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Haggerston state school Queensbridge Primary sees off privately-educated challengers in chess tournament

PUBLISHED: 10:07 25 May 2018

The Queensbridge Primary School chess team, with coach Lee Bullock (back). Picture: Lucy Hockings

The Queensbridge Primary School chess team, with coach Lee Bullock (back). Picture: Lucy Hockings

Archant

A record-breaking Haggerston state school checkmated a host of private schools in a major chess tournament.

Queensbridge Primary School in Queensbridge Road came third at the Coulsden Chess Fellowship champions’ league final, making it the most successful state school in the competition’s history.

The competition consisted of 81 teams and was held in south-east London on May 7.

Queensbridge sent three teams to the final of the competition, a first team, a second team and a third team. The second and third team both finished second place in their finals.

Coach Lee Bullock, 40, said the Hackney children were up against private schools that actually teach chess daily as part of the curriculum. By contrast, chess at Queensbridge is taught once a week.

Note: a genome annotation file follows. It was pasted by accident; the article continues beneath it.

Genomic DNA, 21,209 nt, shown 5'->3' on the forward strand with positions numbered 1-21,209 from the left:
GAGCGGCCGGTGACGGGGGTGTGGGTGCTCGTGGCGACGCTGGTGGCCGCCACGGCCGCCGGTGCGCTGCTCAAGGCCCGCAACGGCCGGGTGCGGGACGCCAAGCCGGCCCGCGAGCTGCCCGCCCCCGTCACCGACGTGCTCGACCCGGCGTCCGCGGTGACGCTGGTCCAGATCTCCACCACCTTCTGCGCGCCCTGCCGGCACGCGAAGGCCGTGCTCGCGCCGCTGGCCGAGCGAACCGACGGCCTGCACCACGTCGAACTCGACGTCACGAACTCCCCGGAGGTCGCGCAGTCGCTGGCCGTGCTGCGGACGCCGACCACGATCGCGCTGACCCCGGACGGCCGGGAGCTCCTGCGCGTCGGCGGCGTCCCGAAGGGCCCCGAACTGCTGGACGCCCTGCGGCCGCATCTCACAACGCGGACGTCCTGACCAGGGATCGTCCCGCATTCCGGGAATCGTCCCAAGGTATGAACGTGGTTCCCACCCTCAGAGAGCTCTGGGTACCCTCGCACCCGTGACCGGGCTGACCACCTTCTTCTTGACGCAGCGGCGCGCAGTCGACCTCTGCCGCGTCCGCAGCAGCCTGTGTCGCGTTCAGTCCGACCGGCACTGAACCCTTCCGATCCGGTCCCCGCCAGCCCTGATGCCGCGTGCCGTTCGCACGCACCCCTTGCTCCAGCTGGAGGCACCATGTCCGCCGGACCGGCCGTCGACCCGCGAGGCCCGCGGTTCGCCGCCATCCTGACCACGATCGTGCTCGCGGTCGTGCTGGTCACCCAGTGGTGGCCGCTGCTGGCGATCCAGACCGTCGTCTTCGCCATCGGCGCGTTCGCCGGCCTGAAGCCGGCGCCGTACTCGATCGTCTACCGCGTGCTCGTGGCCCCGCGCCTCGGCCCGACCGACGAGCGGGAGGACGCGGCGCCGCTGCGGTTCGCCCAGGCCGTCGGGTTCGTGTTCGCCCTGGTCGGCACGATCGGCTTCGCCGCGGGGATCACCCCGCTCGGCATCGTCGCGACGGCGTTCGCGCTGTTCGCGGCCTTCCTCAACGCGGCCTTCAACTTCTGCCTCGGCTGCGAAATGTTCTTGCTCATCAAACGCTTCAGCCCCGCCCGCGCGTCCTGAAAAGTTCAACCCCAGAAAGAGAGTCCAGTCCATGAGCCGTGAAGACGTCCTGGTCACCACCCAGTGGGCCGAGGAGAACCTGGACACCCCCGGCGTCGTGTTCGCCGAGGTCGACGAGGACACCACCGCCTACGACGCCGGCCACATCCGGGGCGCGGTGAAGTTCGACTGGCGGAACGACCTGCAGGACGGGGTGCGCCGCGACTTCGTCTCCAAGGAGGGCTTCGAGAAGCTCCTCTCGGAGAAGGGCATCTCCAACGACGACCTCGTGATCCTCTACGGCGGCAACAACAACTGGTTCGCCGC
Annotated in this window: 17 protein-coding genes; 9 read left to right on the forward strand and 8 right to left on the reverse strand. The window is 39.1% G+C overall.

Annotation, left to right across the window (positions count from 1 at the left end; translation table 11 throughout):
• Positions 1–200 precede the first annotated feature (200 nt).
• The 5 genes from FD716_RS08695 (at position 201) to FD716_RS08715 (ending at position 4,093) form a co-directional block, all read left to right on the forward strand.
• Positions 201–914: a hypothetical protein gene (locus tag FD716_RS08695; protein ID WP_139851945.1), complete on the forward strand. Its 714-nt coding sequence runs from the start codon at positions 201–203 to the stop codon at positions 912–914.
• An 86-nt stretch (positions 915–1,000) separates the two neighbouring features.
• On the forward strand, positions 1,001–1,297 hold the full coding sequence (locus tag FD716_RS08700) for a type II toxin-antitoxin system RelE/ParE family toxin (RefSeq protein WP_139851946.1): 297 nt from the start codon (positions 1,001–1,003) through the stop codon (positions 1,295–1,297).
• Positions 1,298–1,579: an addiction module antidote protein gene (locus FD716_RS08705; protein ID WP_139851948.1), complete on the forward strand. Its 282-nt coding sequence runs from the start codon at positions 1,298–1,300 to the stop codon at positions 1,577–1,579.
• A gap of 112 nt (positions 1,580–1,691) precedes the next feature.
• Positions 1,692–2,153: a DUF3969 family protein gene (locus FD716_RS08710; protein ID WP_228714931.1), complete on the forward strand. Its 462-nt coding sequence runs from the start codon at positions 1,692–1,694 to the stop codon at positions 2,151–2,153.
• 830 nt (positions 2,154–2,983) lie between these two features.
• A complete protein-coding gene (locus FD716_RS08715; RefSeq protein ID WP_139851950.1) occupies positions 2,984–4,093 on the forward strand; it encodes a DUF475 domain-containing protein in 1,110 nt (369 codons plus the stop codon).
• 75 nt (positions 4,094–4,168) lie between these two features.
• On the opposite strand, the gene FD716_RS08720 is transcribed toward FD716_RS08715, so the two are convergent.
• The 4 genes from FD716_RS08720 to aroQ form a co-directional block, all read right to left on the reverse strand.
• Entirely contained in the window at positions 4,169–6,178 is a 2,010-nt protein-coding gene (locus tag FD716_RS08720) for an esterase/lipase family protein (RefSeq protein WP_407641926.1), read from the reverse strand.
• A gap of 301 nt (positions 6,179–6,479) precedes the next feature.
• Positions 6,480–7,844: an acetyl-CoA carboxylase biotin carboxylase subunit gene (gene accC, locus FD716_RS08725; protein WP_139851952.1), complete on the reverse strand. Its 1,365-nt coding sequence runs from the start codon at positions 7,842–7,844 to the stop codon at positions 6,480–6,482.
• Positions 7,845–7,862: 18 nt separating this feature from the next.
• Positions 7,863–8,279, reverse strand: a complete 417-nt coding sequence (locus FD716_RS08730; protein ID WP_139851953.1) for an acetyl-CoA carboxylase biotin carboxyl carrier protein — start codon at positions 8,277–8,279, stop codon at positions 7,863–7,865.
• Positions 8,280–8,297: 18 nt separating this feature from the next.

Lee, previously a football coach and chess champion as a kid, promotes playing chess with a strong competitive spirit.

He told the Gazette: “I approach chess with lots of enthusiasm and hope the kids will love the game, wanting to play it all the time.”

Lucy Hockings, who has two children on the chess team – one of them the chess captain – is thrilled by the camaraderie it creates among the kids.

“It’s been an incredible thing for them,” she said.

“I mean, you can’t ask for better, really, playing football in the afternoon and then coming home and playing chess in the evening.”

The chess team is made up of children ranging from Year 2 up to Year 6.

Lee holds tournaments for each class to determine the best pupils.

These pupils then become part of the lunchtime club and take part in various chess tournaments.

Last year Queensbridge was unable to make the finals because the students didn’t make it through the qualifying rounds.

But this year they won all 10 qualifying games, an achievement no other school in London matched.

“It was an unbelievable achievement so obviously I’m incredibly proud of them,” Lee said.

He hopes that next year the school will perform even better.

“Next year you are going to see the full strength Queensbridge team,” he said.

In all, the Queensbridge first team played seven games in the final, of which it won five and lost two.

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